McKinsey: Net-zero transition will cost $275 trillion globally by 2050

McKinsey: Net-zero transition will cost $275 trillion globally by 2050
# 25 January 2022 11:32 (UTC +04:00)

Global decarbonization will be possible only if nine system-level requirements are met, encompassing physical building blocks, economic and societal adjustments, governance, institutions, and commitment. Here, we illustrate the economic and societal adjustments by examining the economic transformation that would enable a successful transition to net-zero emissions by 2050, APA reports citing the

We look at the shifts in the economy in aggregate, on energy and land-use systems and the sector, that they encompass, and on individuals, both consumers and workers. Our focus is on the nature and magnitude of the transition in four areas: demand, capital allocation, costs, and jobs.

Our analysis uses the Net Zero 2050 scenario from the Network for Greening the Financial System (NGFS). This is a hypothetical simulation, not a projection or a prediction. Our perspectives on demand, investment, costs, and jobs below represent a consistent and interdependent view of the world under this scenario. The analysis is not exhaustive, and we acknowledge its limitations and uncertainties (see sidebar, “Our research methodology: Sources, scenarios, limitations, and uncertainties”).

Even under the relatively orderly scenario considered here, the economic transformation will be universal, substantial, and often front-loaded, with sectors, geographies and communities, and individuals facing uneven exposure. Among the challenges is the risk of short-term disorderly transitions in energy markets, and in the economy more broadly, if the ramp-down of high-emissions activities is not carefully managed in parallel with the ramp-up of low-emissions ones. A disorderly transition could come with high economic costs as well as a backlash that delays the transition. For all its short-term risks, the transition will also create rich new opportunities across sectors and geographies, for example in the form of new markets for low-emission products and support services.

More broadly, in considering the economic and societal adjustments necessary for achieving net-zero emissions, it is important not to lose sight of the bigger context: the longer-term risks from increased warming and the further build-up of physical climate risks.

Our analysis suggests that under the NGFS Net Zero 2050 scenario, changes in policies, technologies, and consumer and investor preferences would lead to considerable shifts in demand for various goods and services. By 2050, oil and gas production volumes would be 55 percent and 70 percent lower, respectively, than they are today. Coal production for energy use would nearly end by 2050.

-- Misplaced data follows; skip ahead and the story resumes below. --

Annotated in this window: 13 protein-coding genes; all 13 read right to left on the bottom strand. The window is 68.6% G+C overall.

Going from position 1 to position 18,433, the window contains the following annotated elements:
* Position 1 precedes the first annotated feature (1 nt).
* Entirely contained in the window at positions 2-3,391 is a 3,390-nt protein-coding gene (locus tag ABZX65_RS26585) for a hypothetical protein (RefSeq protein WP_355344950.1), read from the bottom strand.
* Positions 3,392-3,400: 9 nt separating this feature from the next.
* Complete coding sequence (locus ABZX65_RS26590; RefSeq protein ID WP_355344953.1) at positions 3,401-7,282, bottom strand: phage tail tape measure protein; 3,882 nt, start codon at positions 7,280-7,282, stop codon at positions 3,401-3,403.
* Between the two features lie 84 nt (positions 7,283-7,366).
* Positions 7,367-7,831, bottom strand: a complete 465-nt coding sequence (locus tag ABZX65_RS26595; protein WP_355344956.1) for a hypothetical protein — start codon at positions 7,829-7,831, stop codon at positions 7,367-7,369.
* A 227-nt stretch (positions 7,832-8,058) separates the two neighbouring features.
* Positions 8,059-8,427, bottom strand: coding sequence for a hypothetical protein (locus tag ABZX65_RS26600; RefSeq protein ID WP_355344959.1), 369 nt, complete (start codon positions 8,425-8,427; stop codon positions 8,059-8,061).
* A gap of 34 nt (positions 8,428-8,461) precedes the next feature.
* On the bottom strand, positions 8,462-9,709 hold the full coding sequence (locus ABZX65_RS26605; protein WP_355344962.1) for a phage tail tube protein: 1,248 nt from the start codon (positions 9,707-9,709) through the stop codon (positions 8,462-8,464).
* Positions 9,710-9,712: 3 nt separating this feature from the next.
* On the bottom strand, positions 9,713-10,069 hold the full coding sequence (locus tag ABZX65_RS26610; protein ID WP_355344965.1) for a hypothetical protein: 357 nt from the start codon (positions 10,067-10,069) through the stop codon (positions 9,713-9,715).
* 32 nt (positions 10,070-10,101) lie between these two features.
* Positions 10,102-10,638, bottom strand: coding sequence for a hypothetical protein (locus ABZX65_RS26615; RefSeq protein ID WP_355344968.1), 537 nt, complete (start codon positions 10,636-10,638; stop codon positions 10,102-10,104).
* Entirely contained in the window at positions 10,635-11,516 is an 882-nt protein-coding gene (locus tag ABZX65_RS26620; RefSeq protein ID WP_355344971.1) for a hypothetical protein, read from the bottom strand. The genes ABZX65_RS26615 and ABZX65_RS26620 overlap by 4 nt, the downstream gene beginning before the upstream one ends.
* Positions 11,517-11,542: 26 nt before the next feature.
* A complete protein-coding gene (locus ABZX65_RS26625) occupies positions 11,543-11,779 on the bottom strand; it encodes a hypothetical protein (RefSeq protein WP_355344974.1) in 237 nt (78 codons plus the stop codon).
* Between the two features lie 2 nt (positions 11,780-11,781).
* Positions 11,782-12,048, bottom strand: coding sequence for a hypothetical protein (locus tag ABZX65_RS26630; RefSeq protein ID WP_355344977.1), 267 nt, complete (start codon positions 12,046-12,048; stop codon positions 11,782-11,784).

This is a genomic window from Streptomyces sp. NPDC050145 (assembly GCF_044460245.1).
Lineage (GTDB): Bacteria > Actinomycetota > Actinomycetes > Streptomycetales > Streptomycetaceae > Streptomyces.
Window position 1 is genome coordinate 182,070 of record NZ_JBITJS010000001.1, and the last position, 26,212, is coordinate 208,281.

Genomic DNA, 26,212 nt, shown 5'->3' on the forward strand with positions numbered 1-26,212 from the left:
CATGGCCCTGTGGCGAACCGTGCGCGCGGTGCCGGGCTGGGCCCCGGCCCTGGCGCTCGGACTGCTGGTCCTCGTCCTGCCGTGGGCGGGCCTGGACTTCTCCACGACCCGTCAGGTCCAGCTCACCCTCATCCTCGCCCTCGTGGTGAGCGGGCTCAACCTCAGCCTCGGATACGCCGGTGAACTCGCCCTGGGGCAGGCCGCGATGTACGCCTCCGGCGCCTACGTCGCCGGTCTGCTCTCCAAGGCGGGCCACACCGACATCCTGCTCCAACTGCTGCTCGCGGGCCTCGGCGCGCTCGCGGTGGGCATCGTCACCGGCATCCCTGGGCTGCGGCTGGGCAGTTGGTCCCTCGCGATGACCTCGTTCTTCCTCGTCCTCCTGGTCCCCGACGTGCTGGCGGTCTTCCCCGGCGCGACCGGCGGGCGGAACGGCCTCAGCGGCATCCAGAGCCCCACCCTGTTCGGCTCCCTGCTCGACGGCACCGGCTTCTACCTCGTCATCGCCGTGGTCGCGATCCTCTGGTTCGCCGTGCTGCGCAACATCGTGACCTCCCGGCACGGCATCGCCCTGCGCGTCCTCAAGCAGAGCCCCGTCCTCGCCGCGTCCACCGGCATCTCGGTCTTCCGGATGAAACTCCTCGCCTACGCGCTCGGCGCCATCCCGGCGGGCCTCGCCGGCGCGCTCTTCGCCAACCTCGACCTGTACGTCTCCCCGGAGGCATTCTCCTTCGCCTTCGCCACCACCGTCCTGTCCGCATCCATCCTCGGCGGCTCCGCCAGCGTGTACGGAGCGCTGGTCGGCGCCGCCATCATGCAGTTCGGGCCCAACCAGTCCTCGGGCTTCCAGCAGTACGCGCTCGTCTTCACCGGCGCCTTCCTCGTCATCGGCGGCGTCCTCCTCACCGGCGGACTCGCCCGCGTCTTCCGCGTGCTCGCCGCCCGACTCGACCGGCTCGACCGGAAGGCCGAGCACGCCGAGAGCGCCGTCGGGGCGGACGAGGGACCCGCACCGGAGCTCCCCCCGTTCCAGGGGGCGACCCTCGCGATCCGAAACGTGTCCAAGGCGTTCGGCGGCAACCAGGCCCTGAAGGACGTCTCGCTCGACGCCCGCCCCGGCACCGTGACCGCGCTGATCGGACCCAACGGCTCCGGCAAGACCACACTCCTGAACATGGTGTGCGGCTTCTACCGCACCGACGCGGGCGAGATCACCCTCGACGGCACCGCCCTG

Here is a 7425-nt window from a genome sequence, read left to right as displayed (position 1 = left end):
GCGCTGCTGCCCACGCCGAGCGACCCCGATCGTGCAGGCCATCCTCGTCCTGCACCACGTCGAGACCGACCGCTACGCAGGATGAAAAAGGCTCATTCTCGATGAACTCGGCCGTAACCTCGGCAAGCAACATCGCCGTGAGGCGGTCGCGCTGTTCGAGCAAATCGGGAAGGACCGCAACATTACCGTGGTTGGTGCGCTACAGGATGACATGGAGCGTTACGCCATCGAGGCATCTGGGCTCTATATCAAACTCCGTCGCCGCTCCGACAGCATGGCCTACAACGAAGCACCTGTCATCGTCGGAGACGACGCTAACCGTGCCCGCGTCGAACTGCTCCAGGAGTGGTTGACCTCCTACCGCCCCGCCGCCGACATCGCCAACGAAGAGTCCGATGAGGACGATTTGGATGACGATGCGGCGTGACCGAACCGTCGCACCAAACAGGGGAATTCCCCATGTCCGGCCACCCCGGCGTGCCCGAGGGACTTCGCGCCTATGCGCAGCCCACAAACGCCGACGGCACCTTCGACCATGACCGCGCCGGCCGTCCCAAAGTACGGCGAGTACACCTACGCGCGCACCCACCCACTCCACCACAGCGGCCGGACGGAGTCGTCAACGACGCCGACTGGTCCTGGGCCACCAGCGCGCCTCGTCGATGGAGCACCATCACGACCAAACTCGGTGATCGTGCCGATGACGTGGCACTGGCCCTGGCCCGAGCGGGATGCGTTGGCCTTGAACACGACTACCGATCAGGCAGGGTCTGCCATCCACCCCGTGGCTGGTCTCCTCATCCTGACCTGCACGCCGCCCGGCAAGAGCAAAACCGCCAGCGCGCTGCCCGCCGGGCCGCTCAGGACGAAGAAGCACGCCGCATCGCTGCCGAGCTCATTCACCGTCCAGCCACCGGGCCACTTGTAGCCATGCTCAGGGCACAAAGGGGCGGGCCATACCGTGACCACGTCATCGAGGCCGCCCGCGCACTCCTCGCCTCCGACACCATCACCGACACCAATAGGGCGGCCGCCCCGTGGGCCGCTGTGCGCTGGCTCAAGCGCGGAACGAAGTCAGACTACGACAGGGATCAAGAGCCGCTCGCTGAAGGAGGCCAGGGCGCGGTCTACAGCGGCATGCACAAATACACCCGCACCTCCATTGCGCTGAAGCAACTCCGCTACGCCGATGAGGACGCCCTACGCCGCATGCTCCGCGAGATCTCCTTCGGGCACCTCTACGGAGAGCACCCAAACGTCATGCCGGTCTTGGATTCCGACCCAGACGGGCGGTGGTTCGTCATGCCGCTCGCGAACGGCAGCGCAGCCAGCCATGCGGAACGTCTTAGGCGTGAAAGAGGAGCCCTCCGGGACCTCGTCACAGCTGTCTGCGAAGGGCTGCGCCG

Similarly, the transition would affect demand for products that use fossil fuels. Demand for internal combustion engine (ICE) cars would eventually cease as sales of battery-electric and fuel cell-electric cars increase from 5 percent of new-car sales in 2020 to virtually 100 percent by 2050.

In other sectors, demand could shift, with a substitution of products manufactured with emissions-intensive operations to lower-emissions alternatives. For example, steel production would increase by about 10 percent relative to today, but with low-emissions steel rising from one-quarter of all production to almost all production by 2050. In the agriculture and food system, the dietary shifts necessary for a net-zero transition would, over time and in the case of some consumers, move protein demand from emissions-intensive beef and lamb to lower-emissions foods like poultry.

In other areas, in particular, those related to low-emissions energy sources, demand would grow. Power demand in 2050 would be more than double what it is today. Production of hydrogen and biofuels would both increase more than tenfold between 2021 and 2050. Other industries, for example, those that manage carbon with carbon capture and storage technologies, could also grow.

Shifts in demand during the net-zero transition would trigger the retirement or transformation of some existing physical assets and the acquisition of new ones. Our analysis suggests that these moves would influence spending on physical assets in two ways. First, spending would increase significantly relative to today. Second, a portion of the capital that is now being spent on high-emissions assets would be spent on low-emissions assets, including those with CCS installed.

Our analysis of the NGFS Net Zero 2050 scenario suggests that about $275 trillion in cumulative spending on physical assets, or approximately $9.2 trillion per year, would be needed between 2021 and 2050 across the sectors that we studied.